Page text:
Thursday, June 23, 2022

Check Writers' Guidelines


Today's topic is on writer's guidelines that many publications provide for your sake and theirs. There are writers who don't take the time to check guidelines, and they are far more likely to receive a rejection because of it. I've written on this topic before and probably will again, as I feel it is important.

The guidelines are exactly what they say--a guide for you to know if your submission fits the publication. You will find out if there is a maximum word count, or even a minimum in some cases. You'll learn whether you can submit a reprint or not. You'll discover what the editor is looking for. Will they take fiction only, or nonfiction only. Do they require a short bio sent with the submission, even a headshot photo in some cases. The guidelines a publication provides is a treasure trove in most cases.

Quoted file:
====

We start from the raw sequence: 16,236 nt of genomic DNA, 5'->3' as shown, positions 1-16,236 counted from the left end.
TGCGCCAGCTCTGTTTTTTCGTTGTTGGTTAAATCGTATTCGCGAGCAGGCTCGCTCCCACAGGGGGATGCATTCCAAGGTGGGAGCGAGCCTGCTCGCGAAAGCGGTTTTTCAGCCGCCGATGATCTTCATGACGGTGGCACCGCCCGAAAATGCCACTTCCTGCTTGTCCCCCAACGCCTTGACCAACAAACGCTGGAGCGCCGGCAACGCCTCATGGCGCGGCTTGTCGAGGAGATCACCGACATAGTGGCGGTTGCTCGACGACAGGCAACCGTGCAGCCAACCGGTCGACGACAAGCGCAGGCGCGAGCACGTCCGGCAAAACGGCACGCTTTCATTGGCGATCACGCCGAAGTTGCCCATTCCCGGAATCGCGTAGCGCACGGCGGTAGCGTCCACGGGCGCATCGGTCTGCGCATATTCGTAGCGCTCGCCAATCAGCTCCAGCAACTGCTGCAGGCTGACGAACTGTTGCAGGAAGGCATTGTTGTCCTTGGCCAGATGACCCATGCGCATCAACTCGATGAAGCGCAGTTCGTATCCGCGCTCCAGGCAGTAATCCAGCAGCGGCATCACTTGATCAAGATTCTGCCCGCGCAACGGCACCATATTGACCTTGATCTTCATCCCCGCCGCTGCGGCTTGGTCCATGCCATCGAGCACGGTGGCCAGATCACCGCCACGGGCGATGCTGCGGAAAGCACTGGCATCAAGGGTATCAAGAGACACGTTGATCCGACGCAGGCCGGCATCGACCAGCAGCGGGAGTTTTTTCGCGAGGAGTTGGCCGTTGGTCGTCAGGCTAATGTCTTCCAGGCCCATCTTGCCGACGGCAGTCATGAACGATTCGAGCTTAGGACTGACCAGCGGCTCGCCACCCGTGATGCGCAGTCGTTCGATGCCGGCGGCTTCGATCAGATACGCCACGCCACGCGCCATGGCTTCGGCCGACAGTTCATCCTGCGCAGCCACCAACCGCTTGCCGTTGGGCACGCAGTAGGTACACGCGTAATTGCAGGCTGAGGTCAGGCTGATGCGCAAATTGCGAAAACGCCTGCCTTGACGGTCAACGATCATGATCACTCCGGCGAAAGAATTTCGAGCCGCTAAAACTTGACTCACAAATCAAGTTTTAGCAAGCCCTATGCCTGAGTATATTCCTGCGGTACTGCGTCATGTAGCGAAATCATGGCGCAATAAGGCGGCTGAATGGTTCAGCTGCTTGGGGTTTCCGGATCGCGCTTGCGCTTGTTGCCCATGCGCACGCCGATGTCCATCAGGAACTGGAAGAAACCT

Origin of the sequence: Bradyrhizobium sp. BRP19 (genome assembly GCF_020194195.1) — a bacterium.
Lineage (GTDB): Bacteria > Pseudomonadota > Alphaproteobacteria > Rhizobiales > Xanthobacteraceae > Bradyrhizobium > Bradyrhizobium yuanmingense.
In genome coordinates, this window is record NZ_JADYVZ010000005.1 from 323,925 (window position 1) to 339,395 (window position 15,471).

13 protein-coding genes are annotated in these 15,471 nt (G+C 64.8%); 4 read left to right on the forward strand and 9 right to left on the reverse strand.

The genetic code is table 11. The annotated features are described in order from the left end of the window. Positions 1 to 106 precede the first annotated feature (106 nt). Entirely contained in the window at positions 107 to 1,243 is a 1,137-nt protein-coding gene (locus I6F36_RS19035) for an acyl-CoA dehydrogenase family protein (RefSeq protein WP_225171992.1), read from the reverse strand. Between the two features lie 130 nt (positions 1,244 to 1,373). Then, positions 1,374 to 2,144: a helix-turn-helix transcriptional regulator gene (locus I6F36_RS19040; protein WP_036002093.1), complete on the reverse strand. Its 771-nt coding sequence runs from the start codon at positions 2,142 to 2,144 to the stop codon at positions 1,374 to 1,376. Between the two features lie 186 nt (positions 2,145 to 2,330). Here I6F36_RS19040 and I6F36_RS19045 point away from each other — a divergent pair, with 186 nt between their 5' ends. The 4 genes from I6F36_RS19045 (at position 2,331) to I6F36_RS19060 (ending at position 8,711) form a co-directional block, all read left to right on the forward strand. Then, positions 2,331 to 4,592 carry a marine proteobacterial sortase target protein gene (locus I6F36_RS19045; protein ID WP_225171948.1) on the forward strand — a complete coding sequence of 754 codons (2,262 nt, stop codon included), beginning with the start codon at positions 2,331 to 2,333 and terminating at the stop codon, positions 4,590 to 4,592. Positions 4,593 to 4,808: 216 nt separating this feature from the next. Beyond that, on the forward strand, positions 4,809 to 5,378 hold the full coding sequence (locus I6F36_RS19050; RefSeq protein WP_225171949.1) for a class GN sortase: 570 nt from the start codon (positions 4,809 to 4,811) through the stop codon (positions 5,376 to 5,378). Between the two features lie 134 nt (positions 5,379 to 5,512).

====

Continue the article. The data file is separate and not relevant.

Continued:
Now and then, the guidelines will be minimal, tell you very little. Some publications offer no guidelines which is a shame as both you and the editor may be wasting your time in submitting.

The two places where I have found the most extensive guidelines are Chicken Soup for the Soul and Knowonder! (a children's ezine and print magazine no longer taking submissions) Looking at these kinds of guidelines might be a little overwhelming at first, but read through once, then go back and read it again, more slowly. Let it sink in.